Family Lessons 79: Social Reformers

Peter Airey was my second cousin, 4 times removed. He was born in 1865 at Dalton-in-Furness, Lancashire, and died in Queensland, Australia, in 1950. A labourer and the son of a labourer, he emigrated in 1875 to seek a better life. He became a teacher and a leading light in one of the early teaching unions, successfully demanding better pay for his colleagues (his services might have been seized upon by British teachers in our own decade). In 1901, he was elected to the Queensland Legislative Assembly representing the Labor Party. He was appointed to the central political executive bearing responsibility for mines and public works, and then served as the state's Home Secretary. Although a Labor Party member, he did not claim to be a socialist but a ‘reformist liberal’. He is recorded saying:

'I started life as a joyous enthusiast and regenerator but I have come to the conclusion that an essential preliminary to social reform is the extermination of two-thirds of the social reformers'.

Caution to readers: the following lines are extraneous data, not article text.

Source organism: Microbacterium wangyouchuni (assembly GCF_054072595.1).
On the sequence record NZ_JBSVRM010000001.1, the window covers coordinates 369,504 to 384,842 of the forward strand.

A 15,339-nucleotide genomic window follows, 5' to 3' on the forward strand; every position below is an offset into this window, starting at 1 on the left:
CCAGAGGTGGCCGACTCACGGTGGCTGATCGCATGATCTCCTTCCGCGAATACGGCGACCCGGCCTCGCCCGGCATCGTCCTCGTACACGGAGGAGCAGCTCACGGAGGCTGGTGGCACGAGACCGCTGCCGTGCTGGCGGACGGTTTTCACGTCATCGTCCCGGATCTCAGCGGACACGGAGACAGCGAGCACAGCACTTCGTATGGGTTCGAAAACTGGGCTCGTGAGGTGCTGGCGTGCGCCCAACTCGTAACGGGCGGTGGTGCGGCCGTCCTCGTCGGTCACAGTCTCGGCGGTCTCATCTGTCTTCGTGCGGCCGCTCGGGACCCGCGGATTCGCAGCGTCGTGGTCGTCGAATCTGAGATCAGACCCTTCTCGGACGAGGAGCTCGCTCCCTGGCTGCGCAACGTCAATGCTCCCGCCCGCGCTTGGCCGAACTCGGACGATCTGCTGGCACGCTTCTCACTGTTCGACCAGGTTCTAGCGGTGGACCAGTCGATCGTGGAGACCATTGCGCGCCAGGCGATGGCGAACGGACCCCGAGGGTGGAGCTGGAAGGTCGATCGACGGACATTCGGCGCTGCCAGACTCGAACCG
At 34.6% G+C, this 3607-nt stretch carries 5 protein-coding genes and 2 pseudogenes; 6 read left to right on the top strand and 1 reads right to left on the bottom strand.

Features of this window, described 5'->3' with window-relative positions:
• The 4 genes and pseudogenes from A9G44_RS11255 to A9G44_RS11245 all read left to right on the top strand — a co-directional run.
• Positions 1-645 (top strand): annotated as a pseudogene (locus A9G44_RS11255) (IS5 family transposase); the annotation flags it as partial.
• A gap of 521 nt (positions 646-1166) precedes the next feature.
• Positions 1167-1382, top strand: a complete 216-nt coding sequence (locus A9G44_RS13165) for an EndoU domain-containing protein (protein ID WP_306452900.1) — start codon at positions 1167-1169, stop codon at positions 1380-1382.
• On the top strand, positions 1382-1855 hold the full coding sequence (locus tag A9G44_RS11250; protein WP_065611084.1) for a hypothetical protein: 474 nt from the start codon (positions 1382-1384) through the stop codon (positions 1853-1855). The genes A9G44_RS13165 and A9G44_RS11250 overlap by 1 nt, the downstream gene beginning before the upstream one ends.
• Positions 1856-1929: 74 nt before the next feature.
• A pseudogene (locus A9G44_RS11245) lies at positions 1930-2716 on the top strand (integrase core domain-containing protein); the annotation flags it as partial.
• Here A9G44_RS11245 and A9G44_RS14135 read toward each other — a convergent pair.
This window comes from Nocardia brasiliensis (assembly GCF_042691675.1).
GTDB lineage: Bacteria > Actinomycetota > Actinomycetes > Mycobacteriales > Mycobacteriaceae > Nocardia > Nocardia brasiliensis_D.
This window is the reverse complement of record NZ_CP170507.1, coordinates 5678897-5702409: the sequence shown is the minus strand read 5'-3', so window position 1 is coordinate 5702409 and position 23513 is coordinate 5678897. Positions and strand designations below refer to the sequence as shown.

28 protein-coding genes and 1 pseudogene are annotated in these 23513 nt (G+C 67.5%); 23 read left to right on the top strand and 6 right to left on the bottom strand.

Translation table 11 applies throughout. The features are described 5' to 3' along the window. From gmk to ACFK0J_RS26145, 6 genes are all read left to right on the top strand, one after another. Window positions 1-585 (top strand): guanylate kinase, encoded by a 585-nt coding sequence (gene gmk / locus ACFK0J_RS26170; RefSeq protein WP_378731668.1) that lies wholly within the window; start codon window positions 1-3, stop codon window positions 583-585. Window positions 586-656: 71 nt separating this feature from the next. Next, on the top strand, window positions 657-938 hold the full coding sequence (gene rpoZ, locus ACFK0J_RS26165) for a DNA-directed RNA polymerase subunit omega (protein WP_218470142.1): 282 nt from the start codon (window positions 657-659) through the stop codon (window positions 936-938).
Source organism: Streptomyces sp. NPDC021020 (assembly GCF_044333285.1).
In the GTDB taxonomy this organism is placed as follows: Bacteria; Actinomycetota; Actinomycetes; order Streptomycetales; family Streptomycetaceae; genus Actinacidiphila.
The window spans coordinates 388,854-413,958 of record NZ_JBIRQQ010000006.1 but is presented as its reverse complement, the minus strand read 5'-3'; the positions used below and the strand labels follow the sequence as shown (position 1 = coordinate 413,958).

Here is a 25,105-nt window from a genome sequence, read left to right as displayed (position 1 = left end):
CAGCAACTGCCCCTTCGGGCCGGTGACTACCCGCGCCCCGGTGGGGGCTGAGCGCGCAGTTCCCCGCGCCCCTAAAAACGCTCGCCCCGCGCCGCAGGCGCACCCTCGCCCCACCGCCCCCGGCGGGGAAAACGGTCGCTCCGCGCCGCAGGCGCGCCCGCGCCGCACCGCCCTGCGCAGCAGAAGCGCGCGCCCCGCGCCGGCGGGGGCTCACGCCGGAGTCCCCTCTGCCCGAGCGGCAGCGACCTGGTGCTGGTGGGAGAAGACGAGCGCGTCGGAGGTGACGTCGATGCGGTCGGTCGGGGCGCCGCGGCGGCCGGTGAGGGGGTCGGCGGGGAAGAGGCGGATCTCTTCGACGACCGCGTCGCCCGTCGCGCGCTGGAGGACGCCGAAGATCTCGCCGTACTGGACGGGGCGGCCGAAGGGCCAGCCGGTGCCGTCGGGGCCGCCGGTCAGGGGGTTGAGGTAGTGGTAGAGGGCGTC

This made me laugh. What he would have made of today’s social reformers and engineers, I cannot imagine. We are scrapping gender, destroying marriage, encouraging children to ‘identify’ as whatever they wish; we exterminate the unborn and encourage terrifying drag queens into toddlers’ play groups to help ‘normalise’ the practice. While left-leaning intellectuals and shrieking, university-educated liberals are tearing down the common-sense values and characteristics of Western civilisation, we may wonder with Edmund Burke at the inherent virtue of what he called the “wisdom of unlettered men.”

Peter Airey may have come from a poor cottage in Furness, but he likely had more common sense than many of today’s well-educated fools who do not even believe in the existence of women.

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